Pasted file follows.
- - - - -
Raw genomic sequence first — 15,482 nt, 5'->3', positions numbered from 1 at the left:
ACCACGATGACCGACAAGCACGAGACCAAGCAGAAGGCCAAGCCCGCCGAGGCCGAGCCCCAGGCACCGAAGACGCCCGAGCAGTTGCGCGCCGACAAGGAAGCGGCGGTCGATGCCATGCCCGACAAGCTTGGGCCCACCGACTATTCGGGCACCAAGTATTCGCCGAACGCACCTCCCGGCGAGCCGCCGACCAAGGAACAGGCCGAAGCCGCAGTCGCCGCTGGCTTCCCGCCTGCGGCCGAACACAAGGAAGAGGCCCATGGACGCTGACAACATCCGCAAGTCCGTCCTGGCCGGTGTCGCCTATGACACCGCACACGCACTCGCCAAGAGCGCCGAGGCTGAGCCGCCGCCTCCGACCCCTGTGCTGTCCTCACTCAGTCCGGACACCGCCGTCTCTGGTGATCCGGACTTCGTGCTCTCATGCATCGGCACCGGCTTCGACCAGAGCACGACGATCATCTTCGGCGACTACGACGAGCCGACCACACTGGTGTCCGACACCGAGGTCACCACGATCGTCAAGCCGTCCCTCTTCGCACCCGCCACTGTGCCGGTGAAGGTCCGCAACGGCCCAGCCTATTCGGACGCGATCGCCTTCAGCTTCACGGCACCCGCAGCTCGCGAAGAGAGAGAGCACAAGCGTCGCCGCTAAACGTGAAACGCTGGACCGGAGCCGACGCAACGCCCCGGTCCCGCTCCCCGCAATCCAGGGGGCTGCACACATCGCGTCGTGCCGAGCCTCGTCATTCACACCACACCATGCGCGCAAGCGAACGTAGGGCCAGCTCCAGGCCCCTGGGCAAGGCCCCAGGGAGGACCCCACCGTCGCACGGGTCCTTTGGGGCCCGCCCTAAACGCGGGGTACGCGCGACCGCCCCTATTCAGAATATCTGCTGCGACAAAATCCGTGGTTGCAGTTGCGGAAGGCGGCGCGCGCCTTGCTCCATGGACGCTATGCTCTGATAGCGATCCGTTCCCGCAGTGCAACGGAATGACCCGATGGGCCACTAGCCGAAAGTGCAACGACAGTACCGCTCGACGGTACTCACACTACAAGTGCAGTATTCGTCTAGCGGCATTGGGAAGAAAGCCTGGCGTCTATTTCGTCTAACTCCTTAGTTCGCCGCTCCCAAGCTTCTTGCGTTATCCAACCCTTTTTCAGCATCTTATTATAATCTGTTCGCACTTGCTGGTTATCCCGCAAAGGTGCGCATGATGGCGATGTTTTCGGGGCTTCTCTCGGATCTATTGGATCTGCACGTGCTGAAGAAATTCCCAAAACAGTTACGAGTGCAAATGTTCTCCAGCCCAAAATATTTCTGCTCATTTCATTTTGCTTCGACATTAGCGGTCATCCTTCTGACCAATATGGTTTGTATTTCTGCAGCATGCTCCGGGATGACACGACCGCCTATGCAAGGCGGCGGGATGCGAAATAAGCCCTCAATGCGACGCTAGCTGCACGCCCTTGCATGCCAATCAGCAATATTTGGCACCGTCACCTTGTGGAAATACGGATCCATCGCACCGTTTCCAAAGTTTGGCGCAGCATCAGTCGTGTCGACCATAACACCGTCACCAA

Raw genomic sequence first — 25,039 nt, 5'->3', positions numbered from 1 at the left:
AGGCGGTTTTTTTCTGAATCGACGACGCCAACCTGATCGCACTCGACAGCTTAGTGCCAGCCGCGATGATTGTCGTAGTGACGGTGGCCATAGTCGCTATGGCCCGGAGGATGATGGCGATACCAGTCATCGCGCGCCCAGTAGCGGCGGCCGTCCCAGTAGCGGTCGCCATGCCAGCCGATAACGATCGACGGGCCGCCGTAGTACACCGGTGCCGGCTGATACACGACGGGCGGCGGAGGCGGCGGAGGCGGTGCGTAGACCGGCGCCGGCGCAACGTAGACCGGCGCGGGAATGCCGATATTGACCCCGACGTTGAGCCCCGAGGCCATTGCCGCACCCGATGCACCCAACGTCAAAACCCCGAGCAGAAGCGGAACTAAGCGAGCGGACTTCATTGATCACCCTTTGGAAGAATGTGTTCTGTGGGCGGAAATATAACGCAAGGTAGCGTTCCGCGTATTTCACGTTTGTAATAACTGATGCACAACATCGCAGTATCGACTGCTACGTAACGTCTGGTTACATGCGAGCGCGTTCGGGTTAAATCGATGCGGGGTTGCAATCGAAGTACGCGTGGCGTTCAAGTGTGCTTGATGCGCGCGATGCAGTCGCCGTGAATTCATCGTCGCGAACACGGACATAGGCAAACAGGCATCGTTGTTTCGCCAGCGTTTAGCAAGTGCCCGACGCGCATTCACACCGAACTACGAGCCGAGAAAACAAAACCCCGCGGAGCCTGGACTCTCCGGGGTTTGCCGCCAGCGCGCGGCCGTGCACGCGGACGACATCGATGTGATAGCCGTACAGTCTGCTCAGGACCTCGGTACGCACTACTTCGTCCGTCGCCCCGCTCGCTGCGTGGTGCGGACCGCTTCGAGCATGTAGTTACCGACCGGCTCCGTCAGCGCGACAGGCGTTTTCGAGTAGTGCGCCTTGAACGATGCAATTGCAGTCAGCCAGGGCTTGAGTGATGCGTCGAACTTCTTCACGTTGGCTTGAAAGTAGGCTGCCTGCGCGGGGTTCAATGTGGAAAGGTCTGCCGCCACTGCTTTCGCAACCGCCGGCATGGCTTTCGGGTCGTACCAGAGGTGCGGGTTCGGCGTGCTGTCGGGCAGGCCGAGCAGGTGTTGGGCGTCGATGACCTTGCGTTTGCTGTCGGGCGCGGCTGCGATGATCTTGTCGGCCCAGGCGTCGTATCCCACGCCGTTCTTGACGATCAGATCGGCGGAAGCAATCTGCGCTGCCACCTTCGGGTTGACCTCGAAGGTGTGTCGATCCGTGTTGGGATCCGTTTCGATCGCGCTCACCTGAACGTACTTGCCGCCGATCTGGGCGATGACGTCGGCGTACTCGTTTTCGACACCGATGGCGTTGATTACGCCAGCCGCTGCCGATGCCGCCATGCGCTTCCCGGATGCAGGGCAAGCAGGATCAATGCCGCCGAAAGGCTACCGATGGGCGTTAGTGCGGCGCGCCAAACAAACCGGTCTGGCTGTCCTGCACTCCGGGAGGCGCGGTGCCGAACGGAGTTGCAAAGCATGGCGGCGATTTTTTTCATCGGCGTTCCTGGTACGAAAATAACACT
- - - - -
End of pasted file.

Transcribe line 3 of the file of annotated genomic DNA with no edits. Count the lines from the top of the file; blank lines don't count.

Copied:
Raw genomic sequence first — 25,039 nt, 5'->3', positions numbered from 1 at the left: